1. Occurring at once; happening without delay: needed immediate treatment for the injuries.
a. Of or near the present time: in the immediate future.
b. Of or relating to the present time and place; current: "It is probable that, apart from the most immediate, pragmatic, technical revisions, the writer's effort to detach himself from his work is quixotic" (Joyce Carol Oates).
3. Close at hand; near: in the immediate vicinity. See Synonyms at close.
4. Next in line or relation: is an immediate successor to the president of the company.
5. Acting or occurring without the interposition of another agency or object; direct: an immediate cause.
[Middle English immediat, from Old French, from Late Latin immediātus : Latin in-, not; see IN-1 + Latin mediātus, past participle of mediāre, to be in the middle; see MEDIATE.]
The American Heritage® Dictionary of the English Language, Fifth Edition copyright ©2020 by Houghton Mifflin Harcourt Publishing Company. All rights reserved.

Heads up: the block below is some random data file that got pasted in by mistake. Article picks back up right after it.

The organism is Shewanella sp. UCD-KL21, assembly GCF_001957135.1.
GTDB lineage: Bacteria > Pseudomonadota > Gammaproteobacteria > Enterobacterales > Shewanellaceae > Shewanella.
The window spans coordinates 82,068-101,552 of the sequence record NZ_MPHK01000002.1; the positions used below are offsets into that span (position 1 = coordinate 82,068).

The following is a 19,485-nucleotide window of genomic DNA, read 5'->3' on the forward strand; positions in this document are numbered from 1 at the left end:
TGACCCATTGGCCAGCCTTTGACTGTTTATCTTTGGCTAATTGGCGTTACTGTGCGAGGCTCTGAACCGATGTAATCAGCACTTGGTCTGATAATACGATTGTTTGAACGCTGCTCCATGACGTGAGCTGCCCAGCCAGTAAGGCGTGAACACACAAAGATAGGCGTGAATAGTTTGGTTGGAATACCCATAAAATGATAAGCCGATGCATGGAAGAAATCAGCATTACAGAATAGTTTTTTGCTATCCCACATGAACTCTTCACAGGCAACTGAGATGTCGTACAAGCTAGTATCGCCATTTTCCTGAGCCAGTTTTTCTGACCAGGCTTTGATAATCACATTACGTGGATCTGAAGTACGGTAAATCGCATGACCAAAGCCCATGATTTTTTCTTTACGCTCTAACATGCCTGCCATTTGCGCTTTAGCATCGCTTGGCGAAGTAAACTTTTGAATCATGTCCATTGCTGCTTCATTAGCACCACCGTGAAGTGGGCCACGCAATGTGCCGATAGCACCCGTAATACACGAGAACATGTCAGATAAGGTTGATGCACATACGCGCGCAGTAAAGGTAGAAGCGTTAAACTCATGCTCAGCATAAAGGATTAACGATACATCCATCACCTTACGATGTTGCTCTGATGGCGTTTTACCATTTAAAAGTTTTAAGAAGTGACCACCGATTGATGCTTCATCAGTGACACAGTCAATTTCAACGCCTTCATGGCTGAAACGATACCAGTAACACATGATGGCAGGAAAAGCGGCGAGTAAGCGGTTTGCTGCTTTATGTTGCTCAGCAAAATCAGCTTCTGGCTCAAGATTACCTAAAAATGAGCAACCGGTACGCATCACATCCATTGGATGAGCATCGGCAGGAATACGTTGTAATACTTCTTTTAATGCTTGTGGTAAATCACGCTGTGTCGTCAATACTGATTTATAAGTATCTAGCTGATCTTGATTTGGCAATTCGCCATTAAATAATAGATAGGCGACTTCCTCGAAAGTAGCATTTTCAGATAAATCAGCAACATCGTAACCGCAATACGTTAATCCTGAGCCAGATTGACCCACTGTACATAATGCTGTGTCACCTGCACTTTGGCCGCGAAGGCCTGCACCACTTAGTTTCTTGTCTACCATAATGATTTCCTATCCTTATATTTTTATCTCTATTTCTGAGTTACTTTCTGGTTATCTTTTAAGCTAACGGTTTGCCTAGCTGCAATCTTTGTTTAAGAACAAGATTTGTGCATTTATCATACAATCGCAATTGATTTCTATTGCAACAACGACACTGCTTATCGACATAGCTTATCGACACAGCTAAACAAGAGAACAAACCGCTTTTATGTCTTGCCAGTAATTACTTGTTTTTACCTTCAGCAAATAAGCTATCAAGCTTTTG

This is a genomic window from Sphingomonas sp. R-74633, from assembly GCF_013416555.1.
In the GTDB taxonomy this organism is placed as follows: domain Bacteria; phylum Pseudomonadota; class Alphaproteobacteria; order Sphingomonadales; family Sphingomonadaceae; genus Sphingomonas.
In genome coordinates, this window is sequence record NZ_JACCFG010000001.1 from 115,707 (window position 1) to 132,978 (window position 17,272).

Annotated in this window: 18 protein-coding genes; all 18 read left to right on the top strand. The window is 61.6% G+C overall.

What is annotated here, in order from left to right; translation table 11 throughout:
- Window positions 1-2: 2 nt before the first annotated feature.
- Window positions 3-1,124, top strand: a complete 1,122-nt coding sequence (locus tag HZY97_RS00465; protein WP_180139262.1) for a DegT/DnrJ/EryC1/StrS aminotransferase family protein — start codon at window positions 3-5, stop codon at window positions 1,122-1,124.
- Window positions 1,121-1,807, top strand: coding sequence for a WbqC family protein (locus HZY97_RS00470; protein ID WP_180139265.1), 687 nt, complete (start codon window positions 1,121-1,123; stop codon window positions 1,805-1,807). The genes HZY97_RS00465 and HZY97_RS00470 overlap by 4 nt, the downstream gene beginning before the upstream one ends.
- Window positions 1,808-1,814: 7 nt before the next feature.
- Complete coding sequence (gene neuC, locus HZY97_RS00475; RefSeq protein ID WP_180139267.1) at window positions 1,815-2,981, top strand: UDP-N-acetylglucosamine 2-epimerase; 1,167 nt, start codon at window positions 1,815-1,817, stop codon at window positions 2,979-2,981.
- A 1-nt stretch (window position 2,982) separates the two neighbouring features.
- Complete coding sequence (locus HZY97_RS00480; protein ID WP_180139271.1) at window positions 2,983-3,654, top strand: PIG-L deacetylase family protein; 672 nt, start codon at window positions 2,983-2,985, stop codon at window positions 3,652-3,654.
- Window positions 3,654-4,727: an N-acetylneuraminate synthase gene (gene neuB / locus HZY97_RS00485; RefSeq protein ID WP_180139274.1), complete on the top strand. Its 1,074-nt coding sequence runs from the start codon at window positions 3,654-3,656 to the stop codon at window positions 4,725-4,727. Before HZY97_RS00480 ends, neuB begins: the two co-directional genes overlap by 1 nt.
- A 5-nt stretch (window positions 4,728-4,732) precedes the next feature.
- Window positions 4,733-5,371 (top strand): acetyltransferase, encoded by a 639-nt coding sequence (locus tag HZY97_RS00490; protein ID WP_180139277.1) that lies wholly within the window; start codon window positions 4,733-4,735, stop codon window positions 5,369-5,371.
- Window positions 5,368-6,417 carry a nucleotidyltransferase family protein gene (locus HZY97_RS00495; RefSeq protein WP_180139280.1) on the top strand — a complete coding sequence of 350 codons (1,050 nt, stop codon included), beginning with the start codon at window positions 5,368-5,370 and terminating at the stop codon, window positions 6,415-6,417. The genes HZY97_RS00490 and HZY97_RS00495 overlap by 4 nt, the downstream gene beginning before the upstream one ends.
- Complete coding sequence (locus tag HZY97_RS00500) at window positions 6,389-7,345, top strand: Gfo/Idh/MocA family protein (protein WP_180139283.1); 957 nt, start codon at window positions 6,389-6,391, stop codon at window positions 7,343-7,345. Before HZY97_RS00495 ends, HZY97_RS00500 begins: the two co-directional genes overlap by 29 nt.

Indo-European & Semitic Roots Appendices
Thousands of entries in the dictionary include etymologies that trace their origins back to reconstructed proto-languages. You can obtain more information about these forms in our online appendices:
The Indo-European appendix covers nearly half of the Indo-European roots that have left their mark on English words. A more complete treatment of Indo-European roots and the English words derived from them is available in our Dictionary of Indo-European Roots.